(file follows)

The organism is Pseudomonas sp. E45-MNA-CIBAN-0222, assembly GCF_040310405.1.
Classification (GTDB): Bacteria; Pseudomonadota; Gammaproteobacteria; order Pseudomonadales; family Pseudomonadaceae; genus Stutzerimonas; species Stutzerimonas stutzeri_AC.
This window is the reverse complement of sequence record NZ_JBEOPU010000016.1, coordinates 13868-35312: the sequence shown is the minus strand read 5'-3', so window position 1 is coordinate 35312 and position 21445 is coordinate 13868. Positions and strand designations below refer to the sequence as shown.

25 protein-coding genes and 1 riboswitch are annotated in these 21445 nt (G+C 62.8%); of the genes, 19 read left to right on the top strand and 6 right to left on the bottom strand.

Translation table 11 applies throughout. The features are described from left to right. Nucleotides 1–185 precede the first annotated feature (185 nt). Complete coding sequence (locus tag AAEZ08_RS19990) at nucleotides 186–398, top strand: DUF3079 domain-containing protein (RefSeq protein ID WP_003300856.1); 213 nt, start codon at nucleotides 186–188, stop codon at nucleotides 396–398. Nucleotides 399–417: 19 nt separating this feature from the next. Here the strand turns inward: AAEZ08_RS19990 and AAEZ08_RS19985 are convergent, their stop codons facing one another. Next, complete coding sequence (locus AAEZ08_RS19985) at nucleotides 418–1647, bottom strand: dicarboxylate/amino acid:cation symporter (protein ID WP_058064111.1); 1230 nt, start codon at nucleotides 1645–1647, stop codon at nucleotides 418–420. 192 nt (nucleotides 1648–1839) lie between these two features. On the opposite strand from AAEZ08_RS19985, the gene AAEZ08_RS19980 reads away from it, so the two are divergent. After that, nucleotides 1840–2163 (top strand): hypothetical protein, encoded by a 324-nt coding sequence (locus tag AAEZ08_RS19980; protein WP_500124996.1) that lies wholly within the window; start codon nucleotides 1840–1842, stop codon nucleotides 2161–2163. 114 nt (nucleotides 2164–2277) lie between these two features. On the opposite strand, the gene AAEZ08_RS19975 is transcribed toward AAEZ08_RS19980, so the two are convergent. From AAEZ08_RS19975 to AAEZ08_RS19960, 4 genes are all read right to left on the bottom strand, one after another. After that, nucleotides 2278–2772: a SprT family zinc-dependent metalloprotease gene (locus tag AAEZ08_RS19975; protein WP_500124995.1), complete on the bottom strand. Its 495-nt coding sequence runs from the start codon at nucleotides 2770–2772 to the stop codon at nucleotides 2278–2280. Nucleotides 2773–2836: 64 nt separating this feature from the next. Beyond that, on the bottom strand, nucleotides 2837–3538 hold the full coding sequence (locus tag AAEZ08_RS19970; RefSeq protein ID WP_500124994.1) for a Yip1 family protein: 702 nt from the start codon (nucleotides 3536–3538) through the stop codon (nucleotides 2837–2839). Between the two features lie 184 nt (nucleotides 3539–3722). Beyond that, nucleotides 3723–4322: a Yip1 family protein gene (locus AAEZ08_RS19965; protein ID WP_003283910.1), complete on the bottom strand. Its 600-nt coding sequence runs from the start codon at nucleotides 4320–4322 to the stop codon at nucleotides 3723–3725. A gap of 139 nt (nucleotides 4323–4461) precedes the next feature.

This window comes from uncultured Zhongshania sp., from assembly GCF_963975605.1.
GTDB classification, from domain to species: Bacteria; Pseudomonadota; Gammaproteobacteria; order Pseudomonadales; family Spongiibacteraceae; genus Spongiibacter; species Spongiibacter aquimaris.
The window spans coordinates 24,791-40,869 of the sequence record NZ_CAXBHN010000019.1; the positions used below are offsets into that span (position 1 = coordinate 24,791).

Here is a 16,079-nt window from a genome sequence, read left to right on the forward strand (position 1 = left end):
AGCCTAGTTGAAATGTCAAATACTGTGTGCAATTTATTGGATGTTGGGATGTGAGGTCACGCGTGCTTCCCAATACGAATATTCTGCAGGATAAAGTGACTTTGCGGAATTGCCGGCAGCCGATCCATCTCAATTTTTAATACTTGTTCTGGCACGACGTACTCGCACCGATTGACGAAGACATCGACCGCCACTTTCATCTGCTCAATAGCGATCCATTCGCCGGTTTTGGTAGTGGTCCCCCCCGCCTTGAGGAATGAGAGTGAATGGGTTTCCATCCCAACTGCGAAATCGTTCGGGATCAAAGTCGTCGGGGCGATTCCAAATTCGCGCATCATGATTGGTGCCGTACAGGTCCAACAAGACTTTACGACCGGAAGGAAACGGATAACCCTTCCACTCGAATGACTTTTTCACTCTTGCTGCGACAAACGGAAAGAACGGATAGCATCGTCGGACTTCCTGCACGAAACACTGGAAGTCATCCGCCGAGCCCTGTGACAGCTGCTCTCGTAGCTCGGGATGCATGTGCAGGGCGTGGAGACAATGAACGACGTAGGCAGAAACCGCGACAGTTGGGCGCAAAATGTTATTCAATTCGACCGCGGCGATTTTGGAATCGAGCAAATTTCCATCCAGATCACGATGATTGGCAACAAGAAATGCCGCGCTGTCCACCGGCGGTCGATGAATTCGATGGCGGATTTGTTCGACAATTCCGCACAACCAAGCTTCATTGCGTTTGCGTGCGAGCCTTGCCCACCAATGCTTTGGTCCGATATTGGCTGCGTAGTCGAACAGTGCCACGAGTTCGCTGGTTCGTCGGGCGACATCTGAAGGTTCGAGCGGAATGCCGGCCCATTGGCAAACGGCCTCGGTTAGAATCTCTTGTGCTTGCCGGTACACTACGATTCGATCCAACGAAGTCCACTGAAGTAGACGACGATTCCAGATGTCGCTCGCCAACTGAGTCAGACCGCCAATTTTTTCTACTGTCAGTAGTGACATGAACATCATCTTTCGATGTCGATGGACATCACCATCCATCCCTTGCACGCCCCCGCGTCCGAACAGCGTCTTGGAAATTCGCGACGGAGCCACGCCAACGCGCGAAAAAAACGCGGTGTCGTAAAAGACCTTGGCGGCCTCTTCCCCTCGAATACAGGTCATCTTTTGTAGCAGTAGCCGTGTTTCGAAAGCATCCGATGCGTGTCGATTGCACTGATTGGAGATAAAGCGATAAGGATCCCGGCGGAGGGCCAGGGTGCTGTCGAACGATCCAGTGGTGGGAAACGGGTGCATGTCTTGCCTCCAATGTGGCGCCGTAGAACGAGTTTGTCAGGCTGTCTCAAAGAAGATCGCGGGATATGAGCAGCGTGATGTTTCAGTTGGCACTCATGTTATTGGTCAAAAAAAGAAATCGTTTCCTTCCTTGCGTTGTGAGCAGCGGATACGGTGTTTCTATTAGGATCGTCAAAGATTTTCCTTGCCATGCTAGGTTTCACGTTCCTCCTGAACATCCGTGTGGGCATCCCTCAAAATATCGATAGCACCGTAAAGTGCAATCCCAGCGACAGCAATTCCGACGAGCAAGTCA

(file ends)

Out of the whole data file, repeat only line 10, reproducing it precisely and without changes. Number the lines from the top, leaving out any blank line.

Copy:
AGCCTAGTTGAAATGTCAAATACTGTGTGCAATTTATTGGATGTTGGGATGTGAGGTCACGCGTGCTTCCCAATACGAATATTCTGCAGGATAAAGTGACTTTGCGGAATTGCCGGCAGCCGATCCATCTCAATTTTTAATACTTGTTCTGGCACGACGTACTCGCACCGATTGACGAAGACATCGACCGCCACTTTCATCTGCTCAATAGCGATCCATTCGCCGGTTTTGGTAGTGGTCCCCCCCGCCTTGAGGAATGAGAGTGAATGGGTTTCCATCCCAACTGCGAAATCGTTCGGGATCAAAGTCGTCGGGGCGATTCCAAATTCGCGCATCATGATTGGTGCCGTACAGGTCCAACAAGACTTTACGACCGGAAGGAAACGGATAACCCTTCCACTCGAATGACTTTTTCACTCTTGCTGCGACAAACGGAAAGAACGGATAGCATCGTCGGACTTCCTGCACGAAACACTGGAAGTCATCCGCCGAGCCCTGTGACAGCTGCTCTCGTAGCTCGGGATGCATGTGCAGGGCGTGGAGACAATGAACGACGTAGGCAGAAACCGCGACAGTTGGGCGCAAAATGTTATTCAATTCGACCGCGGCGATTTTGGAATCGAGCAAATTTCCATCCAGATCACGATGATTGGCAACAAGAAATGCCGCGCTGTCCACCGGCGGTCGATGAATTCGATGGCGGATTTGTTCGACAATTCCGCACAACCAAGCTTCATTGCGTTTGCGTGCGAGCCTTGCCCACCAATGCTTTGGTCCGATATTGGCTGCGTAGTCGAACAGTGCCACGAGTTCGCTGGTTCGTCGGGCGACATCTGAAGGTTCGAGCGGAATGCCGGCCCATTGGCAAACGGCCTCGGTTAGAATCTCTTGTGCTTGCCGGTACACTACGATTCGATCCAACGAAGTCCACTGAAGTAGACGACGATTCCAGATGTCGCTCGCCAACTGAGTCAGACCGCCAATTTTTTCTACTGTCAGTAGTGACATGAACATCATCTTTCGATGTCGATGGACATCACCATCCATCCCTTGCACGCCCCCGCGTCCGAACAGCGTCTTGGAAATTCGCGACGGAGCCACGCCAACGCGCGAAAAAAACGCGGTGTCGTAAAAGACCTTGGCGGCCTCTTCCCCTCGAATACAGGTCATCTTTTGTAGCAGTAGCCGTGTTTCGAAAGCATCCGATGCGTGTCGATTGCACTGATTGGAGATAAAGCGATAAGGATCCCGGCGGAGGGCCAGGGTGCTGTCGAACGATCCAGTGGTGGGAAACGGGTGCATGTCTTGCCTCCAATGTGGCGCCGTAGAACGAGTTTGTCAGGCTGTCTCAAAGAAGATCGCGGGATATGAGCAGCGTGATGTTTCAGTTGGCACTCATGTTATTGGTCAAAAAAAGAAATCGTTTCCTTCCTTGCGTTGTGAGCAGCGGATACGGTGTTTCTATTAGGATCGTCAAAGATTTTCCTTGCCATGCTAGGTTTCACGTTCCTCCTGAACATCCGTGTGGGCATCCCTCAAAATATCGATAGCACCGTAAAGTGCAATCCCAGCGACAGCAATTCCGACGAGCAAGTCA